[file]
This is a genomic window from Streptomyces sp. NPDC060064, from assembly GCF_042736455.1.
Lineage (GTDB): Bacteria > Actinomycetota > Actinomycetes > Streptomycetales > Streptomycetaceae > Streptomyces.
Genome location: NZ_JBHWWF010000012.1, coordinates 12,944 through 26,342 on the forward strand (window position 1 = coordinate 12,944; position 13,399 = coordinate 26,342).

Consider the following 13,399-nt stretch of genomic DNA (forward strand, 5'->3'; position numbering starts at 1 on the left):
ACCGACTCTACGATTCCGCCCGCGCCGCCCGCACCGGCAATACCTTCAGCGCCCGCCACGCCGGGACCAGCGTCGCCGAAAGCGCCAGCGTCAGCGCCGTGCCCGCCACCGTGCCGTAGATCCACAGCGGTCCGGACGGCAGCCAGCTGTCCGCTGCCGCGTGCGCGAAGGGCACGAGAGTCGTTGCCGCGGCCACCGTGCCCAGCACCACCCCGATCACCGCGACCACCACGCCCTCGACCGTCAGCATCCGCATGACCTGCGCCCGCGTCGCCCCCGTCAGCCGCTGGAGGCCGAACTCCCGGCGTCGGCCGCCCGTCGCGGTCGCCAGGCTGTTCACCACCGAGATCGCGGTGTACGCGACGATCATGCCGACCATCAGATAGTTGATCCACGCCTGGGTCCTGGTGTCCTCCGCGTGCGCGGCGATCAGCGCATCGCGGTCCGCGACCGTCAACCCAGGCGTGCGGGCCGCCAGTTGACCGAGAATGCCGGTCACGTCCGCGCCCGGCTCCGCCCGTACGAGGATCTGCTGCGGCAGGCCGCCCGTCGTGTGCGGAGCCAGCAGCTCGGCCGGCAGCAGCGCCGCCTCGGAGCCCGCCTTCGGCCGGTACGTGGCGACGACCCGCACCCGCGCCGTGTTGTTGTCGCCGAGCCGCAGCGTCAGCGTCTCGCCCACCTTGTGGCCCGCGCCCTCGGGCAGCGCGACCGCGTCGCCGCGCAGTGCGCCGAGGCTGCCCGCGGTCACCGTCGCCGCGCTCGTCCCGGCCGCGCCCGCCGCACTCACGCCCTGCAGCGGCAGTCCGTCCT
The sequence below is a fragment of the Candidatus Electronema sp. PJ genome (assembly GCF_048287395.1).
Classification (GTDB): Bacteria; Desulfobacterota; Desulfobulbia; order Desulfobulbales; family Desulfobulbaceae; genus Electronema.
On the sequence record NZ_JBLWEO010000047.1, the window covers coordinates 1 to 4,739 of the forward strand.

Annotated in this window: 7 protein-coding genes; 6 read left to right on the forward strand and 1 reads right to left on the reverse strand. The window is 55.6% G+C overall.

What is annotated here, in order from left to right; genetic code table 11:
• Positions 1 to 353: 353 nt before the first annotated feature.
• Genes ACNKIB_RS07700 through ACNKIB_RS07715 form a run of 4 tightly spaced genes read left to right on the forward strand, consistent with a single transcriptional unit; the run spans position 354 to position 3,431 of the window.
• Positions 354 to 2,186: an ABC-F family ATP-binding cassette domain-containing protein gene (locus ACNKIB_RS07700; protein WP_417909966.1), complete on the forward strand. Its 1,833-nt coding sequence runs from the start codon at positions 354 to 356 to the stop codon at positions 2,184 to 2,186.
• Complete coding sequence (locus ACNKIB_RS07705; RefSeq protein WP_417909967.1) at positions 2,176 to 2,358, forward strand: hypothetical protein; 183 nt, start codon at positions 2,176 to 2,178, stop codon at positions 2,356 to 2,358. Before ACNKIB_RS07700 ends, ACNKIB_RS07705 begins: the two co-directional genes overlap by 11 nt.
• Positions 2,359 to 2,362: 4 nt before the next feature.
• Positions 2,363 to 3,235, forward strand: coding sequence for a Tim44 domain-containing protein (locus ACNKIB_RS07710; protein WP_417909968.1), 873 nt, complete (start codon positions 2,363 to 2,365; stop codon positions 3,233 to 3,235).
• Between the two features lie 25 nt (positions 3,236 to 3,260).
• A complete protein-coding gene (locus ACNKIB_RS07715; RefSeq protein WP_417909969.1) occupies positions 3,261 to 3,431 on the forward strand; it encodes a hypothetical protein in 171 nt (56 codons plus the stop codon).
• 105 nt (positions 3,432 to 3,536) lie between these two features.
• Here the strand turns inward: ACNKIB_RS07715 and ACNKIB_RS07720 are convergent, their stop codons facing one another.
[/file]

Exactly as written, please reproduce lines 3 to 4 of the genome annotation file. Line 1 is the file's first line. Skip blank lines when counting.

Genome location: NZ_JBHWWF010000012.1, coordinates 12,944 through 26,342 on the forward strand (window position 1 = coordinate 12,944; position 13,399 = coordinate 26,342).

Consider the following 13,399-nt stretch of genomic DNA (forward strand, 5'->3'; position numbering starts at 1 on the left):